In its skeleton-preserving actions, calcitonin protects against calcium loss from skeleton during periods of calcium mobilization, such as pregnancy and, especially, lactation.

Other effects are in preventing postprandial hypercalcemia resulting from absorption of Ca2+. Also, calcitonin inhibits food intake in rats and monkeys, and may have CNS action involving the regulation of feeding and appetite.

Calcitonin lowers blood calcium and phosphorus mainly through its inhibition of osteoclasts. Osteoblasts do not have calcitonin receptors and are therefore not directly affected by calcitonin levels. However, since bone resorption and bone formation are coupled processes, eventually calcitonin's inhibition of osteoclastic activity leads to decreased osteoblastic activity (as an indirect effect).[13]


The calcitonin receptor, found on osteoclasts,[14] and in the kidney and regions of the brain, is a G protein-coupled receptor, which is coupled by Gs to adenylate cyclase and thereby to the generation of cAMP in target cells. It may also affect the ovaries in women and the testes in men.


Calcitonin was purified in 1962 by Copp and Cheney.[15] While it was initially considered a secretion of the parathyroid glands, it was later identified as the secretion of the C-cells of the thyroid gland.[16]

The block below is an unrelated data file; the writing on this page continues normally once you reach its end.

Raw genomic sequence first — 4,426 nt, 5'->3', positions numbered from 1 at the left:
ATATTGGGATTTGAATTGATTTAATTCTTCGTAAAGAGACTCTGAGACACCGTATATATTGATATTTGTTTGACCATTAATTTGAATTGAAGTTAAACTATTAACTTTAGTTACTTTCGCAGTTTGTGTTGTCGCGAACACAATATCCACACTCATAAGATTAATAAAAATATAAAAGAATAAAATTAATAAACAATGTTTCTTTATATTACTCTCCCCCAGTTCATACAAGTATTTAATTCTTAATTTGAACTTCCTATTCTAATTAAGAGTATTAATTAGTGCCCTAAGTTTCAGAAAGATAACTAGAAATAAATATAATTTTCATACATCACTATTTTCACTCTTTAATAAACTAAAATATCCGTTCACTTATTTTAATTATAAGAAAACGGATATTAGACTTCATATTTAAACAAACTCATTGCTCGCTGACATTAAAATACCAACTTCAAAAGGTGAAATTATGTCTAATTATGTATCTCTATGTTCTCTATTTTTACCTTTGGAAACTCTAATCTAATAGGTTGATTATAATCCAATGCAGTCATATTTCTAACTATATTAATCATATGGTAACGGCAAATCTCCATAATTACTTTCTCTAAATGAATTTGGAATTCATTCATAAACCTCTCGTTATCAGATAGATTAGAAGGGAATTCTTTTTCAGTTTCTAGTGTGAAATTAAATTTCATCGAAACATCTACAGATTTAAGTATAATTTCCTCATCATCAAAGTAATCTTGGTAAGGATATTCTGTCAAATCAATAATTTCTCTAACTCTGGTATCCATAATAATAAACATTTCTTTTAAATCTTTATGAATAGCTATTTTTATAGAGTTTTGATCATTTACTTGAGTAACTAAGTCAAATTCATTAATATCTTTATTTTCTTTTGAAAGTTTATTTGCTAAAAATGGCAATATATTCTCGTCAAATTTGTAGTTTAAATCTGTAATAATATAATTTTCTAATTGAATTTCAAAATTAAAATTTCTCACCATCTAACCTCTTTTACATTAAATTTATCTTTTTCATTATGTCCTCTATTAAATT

Salmon calcitonin is used for the treatment of:

It has been investigated as a possible non-operative treatment for spinal stenosis.[18]

The following information is from the UK Electronic Medicines Compendium[19]

General characteristics of the active substance

Salmon calcitonin is rapidly absorbed and eliminated. Peak plasma concentrations are attained within the first hour of administration.

Animal studies have shown that calcitonin is primarily metabolised via proteolysis in the kidney following parenteral administration. The metabolites lack the specific biological activity of calcitonin. Bioavailability following subcutaneous and intramuscular injection in humans is high and similar for the two routes of administration (71% and 66%, respectively).